A memorial to Air Force special tactics airmen was dedicated Thursday at Hurlburt Field, Florida, the culmination of a four-year effort.

The focal point of the memorial is a 7-foot bronze statue of a special tactics airman in operational gear atop a black granite base, according to an Air Force news release. There will be pedestals on both sides of the statue with the names of fallen special tactics airmen -- 19 killed in combat and eight in training.

Air Force Chief of Staff Gen. David Goldfein led the dedication ceremony and recounted one of his missions as a fighter pilot in 1999. He was shot down over Serbia and a special tactics team rescued him, then a lieutenant colonel, reported Northwest Florida Daily News.

Special tactics is the Air Force's ground special operations force.

Special Tactics airmen perform their traditional
Special Tactics airmen perform their traditional "memorial push-ups" at Hurlburt Field in Fort Walton Beach, Fla., Thursday, Oct. 20, 2016, following the unveiling of a new monument honoring Special Tactics personnel. Located in the Florida panhandle, Hurlburt Field is home to the U.S. Air Force Special Operations Command, which oversees special tactics personnel. (Devon Ravine/Northwest Florida Daily News via AP)

Special tactics airmen do "memorial push-ups" at Hurlburt Field, Fla., on Thursday after the unveiling of a monument honoring special tactics personnel. Hurlburt Field is home to the Air Force Special Operations Command.

Photo Credit: Devon Ravine/Northwest Florida Daily News via AP

"In today's battlefield environment, joint operations is the only way to go," said Marine  Lt. Gen. Joseph Osterman, deputy commander of U.S. Special Operations Command, according to the Air Force release. "Being an infantry guy, I can tell you there's nothing better than having a special tactics airman around and having a gunship overhead. That changes everything on the ground: a sense of confidence that isn't really matched by anything else."


Special tactics airmen are the Air Force's ground special operations force, and include pararescuemen, combat controllers, tactical air control party operators, special tactics officers, combat rescue officers, special operations weather officers and enlisted airmen, air liaison officers, and other combat support airmen. They are often embedded with elite troops such as Navy SEALs, Green Berets and Rangers to provide skills such as combat air support, medical aid, and personnel recovery.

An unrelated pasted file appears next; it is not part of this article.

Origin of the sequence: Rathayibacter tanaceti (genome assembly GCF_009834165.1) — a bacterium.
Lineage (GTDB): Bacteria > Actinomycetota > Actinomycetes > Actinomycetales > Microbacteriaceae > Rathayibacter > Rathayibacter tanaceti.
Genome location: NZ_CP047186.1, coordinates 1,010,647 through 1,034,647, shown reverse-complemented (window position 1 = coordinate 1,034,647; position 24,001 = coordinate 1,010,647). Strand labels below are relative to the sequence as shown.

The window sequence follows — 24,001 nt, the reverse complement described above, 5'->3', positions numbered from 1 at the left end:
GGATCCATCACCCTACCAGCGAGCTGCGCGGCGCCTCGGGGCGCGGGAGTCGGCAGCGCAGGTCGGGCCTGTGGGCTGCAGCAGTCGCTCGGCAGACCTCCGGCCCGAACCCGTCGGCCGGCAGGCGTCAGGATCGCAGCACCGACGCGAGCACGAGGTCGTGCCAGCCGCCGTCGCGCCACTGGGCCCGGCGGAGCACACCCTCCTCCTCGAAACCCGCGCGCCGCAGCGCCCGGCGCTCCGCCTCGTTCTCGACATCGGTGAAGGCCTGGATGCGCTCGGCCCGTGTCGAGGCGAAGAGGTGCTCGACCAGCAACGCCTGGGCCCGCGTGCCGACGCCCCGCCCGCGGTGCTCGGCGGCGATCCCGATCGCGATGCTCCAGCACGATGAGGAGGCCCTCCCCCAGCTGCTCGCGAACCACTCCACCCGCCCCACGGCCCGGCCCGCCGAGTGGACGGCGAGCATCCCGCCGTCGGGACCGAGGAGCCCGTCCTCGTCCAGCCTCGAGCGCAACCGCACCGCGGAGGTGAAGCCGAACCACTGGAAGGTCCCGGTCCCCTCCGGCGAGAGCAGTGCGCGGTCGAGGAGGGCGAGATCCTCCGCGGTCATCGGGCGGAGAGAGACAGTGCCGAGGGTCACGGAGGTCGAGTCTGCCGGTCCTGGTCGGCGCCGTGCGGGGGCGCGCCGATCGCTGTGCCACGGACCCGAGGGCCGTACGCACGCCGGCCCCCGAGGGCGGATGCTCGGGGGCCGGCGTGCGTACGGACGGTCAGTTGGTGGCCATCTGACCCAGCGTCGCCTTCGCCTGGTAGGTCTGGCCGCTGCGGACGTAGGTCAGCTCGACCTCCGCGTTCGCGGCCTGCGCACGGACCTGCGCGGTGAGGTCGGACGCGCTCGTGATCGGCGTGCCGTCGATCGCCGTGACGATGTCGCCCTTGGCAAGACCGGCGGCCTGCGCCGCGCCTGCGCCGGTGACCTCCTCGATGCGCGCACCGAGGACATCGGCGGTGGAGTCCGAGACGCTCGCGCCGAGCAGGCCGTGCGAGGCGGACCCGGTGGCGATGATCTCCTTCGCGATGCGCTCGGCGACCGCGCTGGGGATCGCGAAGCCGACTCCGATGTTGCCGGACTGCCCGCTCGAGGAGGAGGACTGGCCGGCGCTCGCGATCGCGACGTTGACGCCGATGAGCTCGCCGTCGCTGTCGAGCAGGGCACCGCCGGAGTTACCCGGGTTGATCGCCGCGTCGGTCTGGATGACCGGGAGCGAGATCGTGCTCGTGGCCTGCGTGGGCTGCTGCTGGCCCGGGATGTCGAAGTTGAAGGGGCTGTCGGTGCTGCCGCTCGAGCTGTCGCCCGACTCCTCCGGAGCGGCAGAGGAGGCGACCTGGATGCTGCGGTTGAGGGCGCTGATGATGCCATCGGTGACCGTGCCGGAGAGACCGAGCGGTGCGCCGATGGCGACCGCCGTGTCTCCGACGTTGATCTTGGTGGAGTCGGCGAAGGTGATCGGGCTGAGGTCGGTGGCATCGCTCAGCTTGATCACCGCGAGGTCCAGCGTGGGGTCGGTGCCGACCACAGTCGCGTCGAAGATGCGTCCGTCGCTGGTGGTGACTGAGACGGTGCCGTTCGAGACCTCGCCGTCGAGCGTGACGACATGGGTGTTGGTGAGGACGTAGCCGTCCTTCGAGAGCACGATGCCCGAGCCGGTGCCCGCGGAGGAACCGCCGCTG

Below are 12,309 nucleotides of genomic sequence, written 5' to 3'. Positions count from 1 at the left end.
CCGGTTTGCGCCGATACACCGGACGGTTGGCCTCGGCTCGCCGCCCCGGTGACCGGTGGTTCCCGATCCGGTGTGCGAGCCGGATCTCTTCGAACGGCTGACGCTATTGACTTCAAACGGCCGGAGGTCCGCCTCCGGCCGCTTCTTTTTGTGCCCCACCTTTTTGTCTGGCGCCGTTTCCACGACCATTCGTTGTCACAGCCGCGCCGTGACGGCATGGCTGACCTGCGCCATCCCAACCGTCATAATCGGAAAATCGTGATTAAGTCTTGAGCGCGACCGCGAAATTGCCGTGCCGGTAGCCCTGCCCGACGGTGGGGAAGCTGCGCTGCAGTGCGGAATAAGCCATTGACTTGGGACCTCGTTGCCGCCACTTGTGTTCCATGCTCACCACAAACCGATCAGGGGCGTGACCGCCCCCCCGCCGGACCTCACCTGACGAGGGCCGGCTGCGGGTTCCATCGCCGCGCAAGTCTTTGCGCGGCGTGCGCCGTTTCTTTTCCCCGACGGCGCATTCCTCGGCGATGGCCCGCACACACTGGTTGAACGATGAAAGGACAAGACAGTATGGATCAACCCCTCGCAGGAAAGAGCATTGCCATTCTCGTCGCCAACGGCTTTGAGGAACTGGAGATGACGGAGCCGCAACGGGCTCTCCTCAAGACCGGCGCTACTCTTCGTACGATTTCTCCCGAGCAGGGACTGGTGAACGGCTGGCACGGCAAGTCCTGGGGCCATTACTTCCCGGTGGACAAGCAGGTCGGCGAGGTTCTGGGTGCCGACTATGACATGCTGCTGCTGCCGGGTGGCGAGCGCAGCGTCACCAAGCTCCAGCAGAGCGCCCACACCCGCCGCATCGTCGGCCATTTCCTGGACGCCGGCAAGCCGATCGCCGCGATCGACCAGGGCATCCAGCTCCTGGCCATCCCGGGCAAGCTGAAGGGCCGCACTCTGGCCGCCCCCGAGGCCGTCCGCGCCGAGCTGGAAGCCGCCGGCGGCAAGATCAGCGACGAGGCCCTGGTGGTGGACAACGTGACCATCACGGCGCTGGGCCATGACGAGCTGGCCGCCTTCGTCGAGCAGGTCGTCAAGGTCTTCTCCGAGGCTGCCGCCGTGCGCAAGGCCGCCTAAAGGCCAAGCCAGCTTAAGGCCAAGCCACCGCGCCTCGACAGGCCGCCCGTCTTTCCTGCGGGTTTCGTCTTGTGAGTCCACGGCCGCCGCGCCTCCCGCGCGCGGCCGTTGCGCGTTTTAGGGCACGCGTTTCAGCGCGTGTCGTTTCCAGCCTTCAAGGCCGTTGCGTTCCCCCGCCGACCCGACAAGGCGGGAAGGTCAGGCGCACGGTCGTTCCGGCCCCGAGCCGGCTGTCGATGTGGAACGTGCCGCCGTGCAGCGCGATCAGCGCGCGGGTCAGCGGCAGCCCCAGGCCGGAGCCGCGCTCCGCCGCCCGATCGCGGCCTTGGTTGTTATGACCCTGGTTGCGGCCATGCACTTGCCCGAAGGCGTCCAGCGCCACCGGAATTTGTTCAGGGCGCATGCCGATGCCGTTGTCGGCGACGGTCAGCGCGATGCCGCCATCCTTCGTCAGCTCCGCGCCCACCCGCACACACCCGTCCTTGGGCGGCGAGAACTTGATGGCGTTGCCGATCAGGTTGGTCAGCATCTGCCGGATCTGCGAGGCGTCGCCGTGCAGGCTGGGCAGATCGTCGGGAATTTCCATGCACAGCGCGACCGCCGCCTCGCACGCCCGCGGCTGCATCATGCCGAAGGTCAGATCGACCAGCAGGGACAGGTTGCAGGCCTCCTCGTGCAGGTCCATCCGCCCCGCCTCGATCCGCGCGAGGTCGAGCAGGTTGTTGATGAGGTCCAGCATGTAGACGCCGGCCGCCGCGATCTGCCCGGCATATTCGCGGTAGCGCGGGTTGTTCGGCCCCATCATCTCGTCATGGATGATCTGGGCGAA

The names of the eight special tactics airmen who received the Air Force Cross -- the service's highest medal for combat valor, second only to the Medal of Honor -- are among those engraved on the pedestals beside the statue. Those airmen include Senior Airman Dustin Temple, a combat controller whose heroism during a 2014 battle in Afghanistan is credited with saving 80 troops' lives, and Master Sgt. Ivan Ruiz, a pararescueman who risked his life to save two wounded teammates during an intense, close-range firefight with insurgents in Afghanistan in 2013.

Tech. Sgt. John Chapman, a combat controller killed during the 2002 Battle of Roberts Ridge in Afghanistan, also received the Air Force Cross for his bravery in that battle. And the New York Times in August reported Air Force Secretary Deborah Lee James has recommended that award be upgraded to the Medal of Honor. That would make Chapman the first airman to receive the nation's highest valor award since the war on terrorism began. 

"They don't consider themselves as heroes; they see themselves as airmen," Goldfein said. "In this community, uncommon valor is a common virtue."

Retired Chief Master Sgt. Steven Haggett spearheaded the project to get the memorial built. Haggett served in the Air Force 30 years, 14 of those in Air Force Special Operations Command as a first sergeant and maintenance crew chief. He volunteered to lead the project, from concept to design to final creation, the Air Force said.

"In over 30 years of military service, I have not come across a community like special tactics: They never asked for anything other than allowing them to do their job. Without complaint -- with no regrets," said Haggett, whose son is a pararescueman. "It was clear to me that a memorial was the least we could do for these airmen who give everything for their country, and ask for nothing in return. To us, it is the right thing to do."

At the end of the ceremony, most of the crowd joined airmen for a set of memorial pushups, a special tactics tradition to honor comrades who have died.

"I commend you for guarding this, your heritage, as fiercely as you defend our nation," Goldfein said. "I've never been prouder to be an airman than I am standing here before you on this sacred ground."